FYI January 16, 2021

On This Day

1900 – The United States Senate accepts the Anglo-German treaty of 1899 in which the United Kingdom renounces its claims to the Samoan islands.

American Samoa /səˈmoʊə/ (About this soundlisten) (locally /ˈsɑːmoʊə/; Samoan: Amerika Sāmoa, [aˈmɛɾika ˈsaːmʊa]; also Amelika Sāmoa or Sāmoa Amelika) is an unincorporated territory of the United States located in the South Pacific Ocean, southeast of (the independent nation of) Samoa.[8] Its location is centered on 14.3°S 170.7°W. It is east of the International Date Line, while Samoa is west of the Line.

American Samoa consists of five main islands and two coral atolls. The largest and most populous island is Tutuila, with the Manuʻa Islands, Rose Atoll, and Swains Island also included in the territory. All islands except for Swains Island are part of the Samoan Islands, west of the Cook Islands, north of Tonga, and some 300 miles (500 km) south of Tokelau. To the west are the islands of the Wallis and Futuna group.

As of 2020 the population of American Samoa is approximately 55,212 people.[9][12][13] Most American Samoans are bilingual and can speak English and Samoan fluently.[8][14]

The total land area is 199 square kilometers (76.8 sq mi), slightly more than Washington, D.C. American Samoa is the southernmost territory of the United States and one of two U.S. territories south of the Equator, along with the uninhabited Jarvis Island. Tuna products are the main exports, and the main trading partner is the rest of the United States.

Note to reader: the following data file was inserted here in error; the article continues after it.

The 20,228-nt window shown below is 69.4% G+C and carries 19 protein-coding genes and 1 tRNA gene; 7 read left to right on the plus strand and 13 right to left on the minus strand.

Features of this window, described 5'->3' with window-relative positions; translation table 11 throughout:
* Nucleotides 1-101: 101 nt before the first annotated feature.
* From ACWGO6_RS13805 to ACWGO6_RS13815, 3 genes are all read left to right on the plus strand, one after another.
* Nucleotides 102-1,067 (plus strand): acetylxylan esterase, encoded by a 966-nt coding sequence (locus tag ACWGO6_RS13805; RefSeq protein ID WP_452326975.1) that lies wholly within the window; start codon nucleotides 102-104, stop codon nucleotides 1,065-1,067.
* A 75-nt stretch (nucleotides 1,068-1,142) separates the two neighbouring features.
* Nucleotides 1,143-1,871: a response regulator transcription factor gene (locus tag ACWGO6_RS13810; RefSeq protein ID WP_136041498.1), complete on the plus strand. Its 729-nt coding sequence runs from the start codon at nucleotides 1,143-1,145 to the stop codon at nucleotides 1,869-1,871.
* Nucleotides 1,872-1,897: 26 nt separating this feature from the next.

American Samoa has been a member of the Pacific Community since 1983.

American Samoa is noted for having the highest rate of military enlistment of any U.S. state or territory. As of September 9, 2014, the local U.S. Army recruiting station in Pago Pago was ranked first in production out of the 885 Army recruiting stations and centers under the United States Army Recruiting Command.[15]



Born On This Day

1634 – Dorothe Engelbretsdatter, Norwegian author and poet (d. 1716)[27]
Dorothe Engelbretsdatter (16 January 1634 – 19 February 1716) was a Norwegian author. She principally wrote hymns and poems which were strongly religious. She has been characterized as Norway’s first recognized female author as well as Norway’s first feminist before feminism became a recognized concept.[1][2]




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Jerry Meyers:
For these men to climb down from their fortune and fame to share what they know and love to our young people, and help them get by in this world. Is so cool. They deserve the Hall of fame. All of our kids,all races,genders, all look upto us. God bless all mentors, teachers,coaches,and music.



Cari @ Everything Pretty: RESEND Top 10 of 2020



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